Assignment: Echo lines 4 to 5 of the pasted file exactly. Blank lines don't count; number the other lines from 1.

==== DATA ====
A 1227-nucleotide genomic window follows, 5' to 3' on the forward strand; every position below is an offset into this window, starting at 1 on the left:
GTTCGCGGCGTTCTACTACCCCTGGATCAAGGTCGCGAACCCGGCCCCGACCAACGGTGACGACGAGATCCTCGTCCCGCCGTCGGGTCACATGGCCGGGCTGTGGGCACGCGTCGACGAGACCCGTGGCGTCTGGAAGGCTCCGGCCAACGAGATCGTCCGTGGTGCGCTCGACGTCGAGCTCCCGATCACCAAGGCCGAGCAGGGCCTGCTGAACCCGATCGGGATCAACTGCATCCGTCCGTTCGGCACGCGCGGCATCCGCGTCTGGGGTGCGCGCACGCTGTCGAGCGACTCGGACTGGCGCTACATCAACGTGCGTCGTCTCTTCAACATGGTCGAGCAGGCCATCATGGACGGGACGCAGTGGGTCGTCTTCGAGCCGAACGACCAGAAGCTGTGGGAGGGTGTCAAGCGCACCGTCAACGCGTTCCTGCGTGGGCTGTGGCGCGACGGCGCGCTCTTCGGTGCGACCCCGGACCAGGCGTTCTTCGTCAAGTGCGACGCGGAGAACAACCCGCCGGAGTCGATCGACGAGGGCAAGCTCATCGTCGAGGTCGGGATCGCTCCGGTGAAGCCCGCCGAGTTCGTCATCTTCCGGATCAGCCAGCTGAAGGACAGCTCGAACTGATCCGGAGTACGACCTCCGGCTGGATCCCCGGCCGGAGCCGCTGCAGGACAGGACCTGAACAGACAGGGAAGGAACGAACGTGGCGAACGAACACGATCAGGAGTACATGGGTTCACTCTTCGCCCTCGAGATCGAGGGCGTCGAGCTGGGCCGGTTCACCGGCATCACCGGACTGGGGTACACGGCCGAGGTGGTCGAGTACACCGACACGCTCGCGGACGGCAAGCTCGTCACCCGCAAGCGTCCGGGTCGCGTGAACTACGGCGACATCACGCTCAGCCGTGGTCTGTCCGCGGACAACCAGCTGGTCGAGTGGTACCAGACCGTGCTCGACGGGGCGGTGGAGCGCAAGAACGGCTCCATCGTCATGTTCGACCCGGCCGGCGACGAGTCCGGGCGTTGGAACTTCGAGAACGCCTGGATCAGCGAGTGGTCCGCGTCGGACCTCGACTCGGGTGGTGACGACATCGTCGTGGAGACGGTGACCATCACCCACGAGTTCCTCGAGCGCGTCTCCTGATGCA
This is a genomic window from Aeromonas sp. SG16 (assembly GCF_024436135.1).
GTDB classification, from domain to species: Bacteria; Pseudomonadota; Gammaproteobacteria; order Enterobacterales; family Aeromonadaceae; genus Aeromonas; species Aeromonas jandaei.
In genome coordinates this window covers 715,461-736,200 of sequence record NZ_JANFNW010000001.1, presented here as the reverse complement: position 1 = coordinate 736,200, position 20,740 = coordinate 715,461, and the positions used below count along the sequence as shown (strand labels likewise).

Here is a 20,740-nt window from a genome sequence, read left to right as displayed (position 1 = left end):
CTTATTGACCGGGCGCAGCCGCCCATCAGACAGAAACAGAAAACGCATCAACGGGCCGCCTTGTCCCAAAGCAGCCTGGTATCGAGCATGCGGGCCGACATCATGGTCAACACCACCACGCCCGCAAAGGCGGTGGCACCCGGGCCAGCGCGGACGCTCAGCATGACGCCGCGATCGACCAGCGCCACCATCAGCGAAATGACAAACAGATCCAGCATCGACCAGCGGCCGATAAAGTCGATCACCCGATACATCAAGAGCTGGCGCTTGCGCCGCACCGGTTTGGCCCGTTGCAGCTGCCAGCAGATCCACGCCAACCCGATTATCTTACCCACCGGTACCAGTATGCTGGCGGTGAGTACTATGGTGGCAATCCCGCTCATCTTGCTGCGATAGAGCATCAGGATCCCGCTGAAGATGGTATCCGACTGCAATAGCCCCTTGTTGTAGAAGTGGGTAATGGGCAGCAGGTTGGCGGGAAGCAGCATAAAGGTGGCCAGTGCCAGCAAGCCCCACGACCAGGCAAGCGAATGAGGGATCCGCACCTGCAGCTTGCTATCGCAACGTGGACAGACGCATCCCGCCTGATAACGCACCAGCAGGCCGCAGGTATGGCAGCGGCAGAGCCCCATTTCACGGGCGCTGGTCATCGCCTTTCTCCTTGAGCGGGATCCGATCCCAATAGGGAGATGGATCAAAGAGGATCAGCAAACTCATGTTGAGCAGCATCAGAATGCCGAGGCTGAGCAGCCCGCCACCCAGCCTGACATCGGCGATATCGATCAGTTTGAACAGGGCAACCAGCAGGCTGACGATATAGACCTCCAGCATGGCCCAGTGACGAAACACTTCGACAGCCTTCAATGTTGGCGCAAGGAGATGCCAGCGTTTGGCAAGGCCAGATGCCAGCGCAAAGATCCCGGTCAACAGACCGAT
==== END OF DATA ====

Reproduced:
GTDB classification, from domain to species: Bacteria; Pseudomonadota; Gammaproteobacteria; order Enterobacterales; family Aeromonadaceae; genus Aeromonas; species Aeromonas jandaei.
In genome coordinates this window covers 715,461-736,200 of sequence record NZ_JANFNW010000001.1, presented here as the reverse complement: position 1 = coordinate 736,200, position 20,740 = coordinate 715,461, and the positions used below count along the sequence as shown (strand labels likewise).